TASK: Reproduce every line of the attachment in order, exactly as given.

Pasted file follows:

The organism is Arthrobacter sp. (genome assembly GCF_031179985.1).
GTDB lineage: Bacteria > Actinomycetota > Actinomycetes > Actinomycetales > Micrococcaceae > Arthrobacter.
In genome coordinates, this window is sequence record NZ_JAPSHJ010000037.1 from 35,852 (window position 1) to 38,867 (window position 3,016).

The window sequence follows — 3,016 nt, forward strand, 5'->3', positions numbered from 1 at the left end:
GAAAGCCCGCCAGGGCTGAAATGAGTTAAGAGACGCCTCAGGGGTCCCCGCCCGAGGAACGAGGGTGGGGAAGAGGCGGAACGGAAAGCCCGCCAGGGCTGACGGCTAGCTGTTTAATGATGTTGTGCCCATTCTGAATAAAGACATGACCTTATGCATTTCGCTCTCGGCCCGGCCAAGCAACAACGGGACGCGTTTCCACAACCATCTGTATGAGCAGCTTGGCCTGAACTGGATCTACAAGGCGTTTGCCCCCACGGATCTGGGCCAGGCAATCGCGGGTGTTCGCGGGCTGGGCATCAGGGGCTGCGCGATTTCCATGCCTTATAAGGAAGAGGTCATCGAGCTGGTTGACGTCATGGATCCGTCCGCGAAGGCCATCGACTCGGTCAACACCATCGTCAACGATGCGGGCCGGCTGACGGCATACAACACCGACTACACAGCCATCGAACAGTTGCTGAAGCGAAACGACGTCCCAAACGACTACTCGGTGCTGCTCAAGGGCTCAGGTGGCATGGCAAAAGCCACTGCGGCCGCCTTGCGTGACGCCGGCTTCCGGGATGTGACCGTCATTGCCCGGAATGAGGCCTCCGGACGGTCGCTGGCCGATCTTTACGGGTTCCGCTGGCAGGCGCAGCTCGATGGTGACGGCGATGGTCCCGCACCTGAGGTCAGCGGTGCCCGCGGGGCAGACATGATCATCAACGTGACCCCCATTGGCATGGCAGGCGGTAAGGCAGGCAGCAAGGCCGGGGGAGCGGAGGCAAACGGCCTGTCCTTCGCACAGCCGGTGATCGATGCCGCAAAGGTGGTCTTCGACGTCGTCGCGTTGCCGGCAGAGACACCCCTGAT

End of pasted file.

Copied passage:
The organism is Arthrobacter sp. (genome assembly GCF_031179985.1).
GTDB lineage: Bacteria > Actinomycetota > Actinomycetes > Actinomycetales > Micrococcaceae > Arthrobacter.
In genome coordinates, this window is sequence record NZ_JAPSHJ010000037.1 from 35,852 (window position 1) to 38,867 (window position 3,016).

The window sequence follows — 3,016 nt, forward strand, 5'->3', positions numbered from 1 at the left end:
GAAAGCCCGCCAGGGCTGAAATGAGTTAAGAGACGCCTCAGGGGTCCCCGCCCGAGGAACGAGGGTGGGGAAGAGGCGGAACGGAAAGCCCGCCAGGGCTGACGGCTAGCTGTTTAATGATGTTGTGCCCATTCTGAATAAAGACATGACCTTATGCATTTCGCTCTCGGCCCGGCCAAGCAACAACGGGACGCGTTTCCACAACCATCTGTATGAGCAGCTTGGCCTGAACTGGATCTACAAGGCGTTTGCCCCCACGGATCTGGGCCAGGCAATCGCGGGTGTTCGCGGGCTGGGCATCAGGGGCTGCGCGATTTCCATGCCTTATAAGGAAGAGGTCATCGAGCTGGTTGACGTCATGGATCCGTCCGCGAAGGCCATCGACTCGGTCAACACCATCGTCAACGATGCGGGCCGGCTGACGGCATACAACACCGACTACACAGCCATCGAACAGTTGCTGAAGCGAAACGACGTCCCAAACGACTACTCGGTGCTGCTCAAGGGCTCAGGTGGCATGGCAAAAGCCACTGCGGCCGCCTTGCGTGACGCCGGCTTCCGGGATGTGACCGTCATTGCCCGGAATGAGGCCTCCGGACGGTCGCTGGCCGATCTTTACGGGTTCCGCTGGCAGGCGCAGCTCGATGGTGACGGCGATGGTCCCGCACCTGAGGTCAGCGGTGCCCGCGGGGCAGACATGATCATCAACGTGACCCCCATTGGCATGGCAGGCGGTAAGGCAGGCAGCAAGGCCGGGGGAGCGGAGGCAAACGGCCTGTCCTTCGCACAGCCGGTGATCGATGCCGCAAAGGTGGTCTTCGACGTCGTCGCGTTGCCGGCAGAGACACCCCTGAT